Characterization and Modeling of Pesticide Transport in Urbanized Areas
25 October 2017
VUB, Campus Etterbeek, Promotion Room D2.01 - Pleinlaan 2 - 1050 Brussel
Organization / co-organization:
Department Bioscience Engineering
P. Seuntjens, A. van Griensven, J. Bronders
PhD defence Ting TANG - Faculty of Science, Department Bioscience Engineering
Population growth and urbanization lead to substantial land conversion to urban areas and increase of (semi-)impervious hard surfaces. Such hard surfaces alter the natural hydrological cycle and result in faster transport of larger amounts of water and pollutants (including pesticides) to surface water than pervious surfaces, such as soil. Despite that pesticides are mostly used in agricultural areas, pesticides are also often used in urban areas on lawns, gardens, roadsides, driveways, building foundations, facades and roofs for weed removal, pest control and structural maintenance. Consequently, pesticides and their metabolites are frequently found at potentially risk-relevant levels in urban water systems, such as drainage systems, wastewater treatment plant effluent, rivers and drinking water. Compared to agricultural pesticides, urban pesticide uses and transport behavior have rarely been studied and are poorly understood. Because of this, few pesticide models realistically consider urban use, transformation and transport of pesticides to urban water. The limited understanding and lack of models are particularly true for pesticide behavior on artificial (semi-)impervious hard surfaces, such as concrete and asphalt.
This thesis aims to develop an urban pesticide runoff model that accounts for the spatial heterogeneity of urban areas and pesticide behaviors on urban (semi-)impervious surfaces. Pesticide monitoring dataset from field and experimental studies were used to characterize pesticide behaviors in urban environments, particularly on hard surfaces. A conceptual framework was thereafter developed with six mathematical representations (model structures) to describe pesticide wash-off behaviors on (semi-)impervious hard surfaces, accounting for the physico-chemical interactions between the pesticide and the hard surface. Based on the characterization and the hard-surface conceptual framework, an urban pesticide runoff model was developed to simulate pesticide transport in urban environments, namely WetSpa-PST (Water and Energy Transfer between Soil, Plants and Atmosphere model for PeSTicides). WetSpa-PST is the first catchment-scale spatially-distributed model that accounts for the physico-chemical interactions between pesticide and urban hard surfaces. The strongest feature of WetSpa-PST is its flexibility, including easy coupling with additional processes or other models, flexible spatio-temporal resolution and mathematical representation for pesticide processes of interest. The developed model helps to improve quantitative understanding of the runoff and environmental occurrence of urban pesticides and to define appropriate pesticide management practices in urban areas.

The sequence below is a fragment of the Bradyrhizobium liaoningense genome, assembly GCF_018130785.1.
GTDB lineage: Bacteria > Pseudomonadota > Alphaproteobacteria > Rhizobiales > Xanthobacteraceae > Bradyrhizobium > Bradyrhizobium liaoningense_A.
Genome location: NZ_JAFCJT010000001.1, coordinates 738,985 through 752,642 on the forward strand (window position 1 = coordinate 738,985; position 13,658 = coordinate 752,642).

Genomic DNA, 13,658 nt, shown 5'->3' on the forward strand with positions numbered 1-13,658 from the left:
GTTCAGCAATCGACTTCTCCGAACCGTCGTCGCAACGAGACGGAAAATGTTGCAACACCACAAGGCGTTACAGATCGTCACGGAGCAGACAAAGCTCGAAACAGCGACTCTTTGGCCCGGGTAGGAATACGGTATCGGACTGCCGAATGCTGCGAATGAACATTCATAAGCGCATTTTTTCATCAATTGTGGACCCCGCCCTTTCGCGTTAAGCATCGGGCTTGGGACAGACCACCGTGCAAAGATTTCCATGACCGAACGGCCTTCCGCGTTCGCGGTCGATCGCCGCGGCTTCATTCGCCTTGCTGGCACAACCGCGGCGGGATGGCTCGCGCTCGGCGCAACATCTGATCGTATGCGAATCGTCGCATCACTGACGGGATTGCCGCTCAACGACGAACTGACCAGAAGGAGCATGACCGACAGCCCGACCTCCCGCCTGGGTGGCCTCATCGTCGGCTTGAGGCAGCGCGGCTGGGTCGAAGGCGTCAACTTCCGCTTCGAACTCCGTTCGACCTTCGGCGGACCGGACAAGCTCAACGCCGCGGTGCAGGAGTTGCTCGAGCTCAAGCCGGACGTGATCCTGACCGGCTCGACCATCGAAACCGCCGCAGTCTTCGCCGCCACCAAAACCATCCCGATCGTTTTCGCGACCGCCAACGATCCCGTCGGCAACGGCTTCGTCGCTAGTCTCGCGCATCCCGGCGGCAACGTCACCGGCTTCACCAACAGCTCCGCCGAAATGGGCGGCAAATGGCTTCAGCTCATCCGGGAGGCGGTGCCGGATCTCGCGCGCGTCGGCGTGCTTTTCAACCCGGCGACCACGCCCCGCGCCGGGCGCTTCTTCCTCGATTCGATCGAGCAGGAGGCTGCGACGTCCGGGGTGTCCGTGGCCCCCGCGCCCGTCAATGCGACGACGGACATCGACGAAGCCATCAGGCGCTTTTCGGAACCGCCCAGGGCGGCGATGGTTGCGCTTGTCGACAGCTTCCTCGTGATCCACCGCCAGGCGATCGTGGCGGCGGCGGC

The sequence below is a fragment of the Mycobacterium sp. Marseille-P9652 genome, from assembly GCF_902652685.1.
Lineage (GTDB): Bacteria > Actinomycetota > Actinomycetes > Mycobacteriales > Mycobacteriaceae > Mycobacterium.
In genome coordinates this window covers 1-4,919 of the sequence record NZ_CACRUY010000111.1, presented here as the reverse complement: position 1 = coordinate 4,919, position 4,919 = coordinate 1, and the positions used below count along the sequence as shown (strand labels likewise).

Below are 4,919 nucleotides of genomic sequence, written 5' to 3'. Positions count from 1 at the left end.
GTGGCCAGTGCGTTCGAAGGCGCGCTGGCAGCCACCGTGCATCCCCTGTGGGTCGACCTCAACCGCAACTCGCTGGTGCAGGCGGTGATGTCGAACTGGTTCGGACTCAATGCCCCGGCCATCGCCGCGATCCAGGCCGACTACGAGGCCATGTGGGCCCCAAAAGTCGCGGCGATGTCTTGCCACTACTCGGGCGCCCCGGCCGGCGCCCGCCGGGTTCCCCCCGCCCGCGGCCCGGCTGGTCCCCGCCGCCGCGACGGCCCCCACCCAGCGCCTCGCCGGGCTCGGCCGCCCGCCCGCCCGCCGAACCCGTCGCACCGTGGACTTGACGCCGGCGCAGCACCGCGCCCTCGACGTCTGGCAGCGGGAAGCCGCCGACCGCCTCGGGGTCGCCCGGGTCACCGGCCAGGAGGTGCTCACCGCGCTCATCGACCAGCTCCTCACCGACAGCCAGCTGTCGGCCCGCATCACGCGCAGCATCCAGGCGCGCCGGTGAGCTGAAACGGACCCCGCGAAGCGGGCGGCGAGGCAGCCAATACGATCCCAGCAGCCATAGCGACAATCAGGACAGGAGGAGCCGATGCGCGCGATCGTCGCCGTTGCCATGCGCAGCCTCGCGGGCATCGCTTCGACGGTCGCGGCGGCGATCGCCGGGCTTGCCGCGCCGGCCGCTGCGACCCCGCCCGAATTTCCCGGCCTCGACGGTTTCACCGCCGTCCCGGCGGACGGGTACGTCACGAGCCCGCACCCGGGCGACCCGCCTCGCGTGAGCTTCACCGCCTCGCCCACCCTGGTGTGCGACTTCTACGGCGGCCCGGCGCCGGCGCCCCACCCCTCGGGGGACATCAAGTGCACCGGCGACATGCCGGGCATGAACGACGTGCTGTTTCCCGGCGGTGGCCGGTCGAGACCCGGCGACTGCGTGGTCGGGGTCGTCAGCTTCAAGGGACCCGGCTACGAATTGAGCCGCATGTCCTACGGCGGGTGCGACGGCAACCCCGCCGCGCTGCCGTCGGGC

This work advances our knowledge on urban pesticide behaviors and the underlying influencing factors. The hard-surface wash-off modeling framework and WetSpa-PST pesticide runoff model help us to better estimate pesticide from urban sources.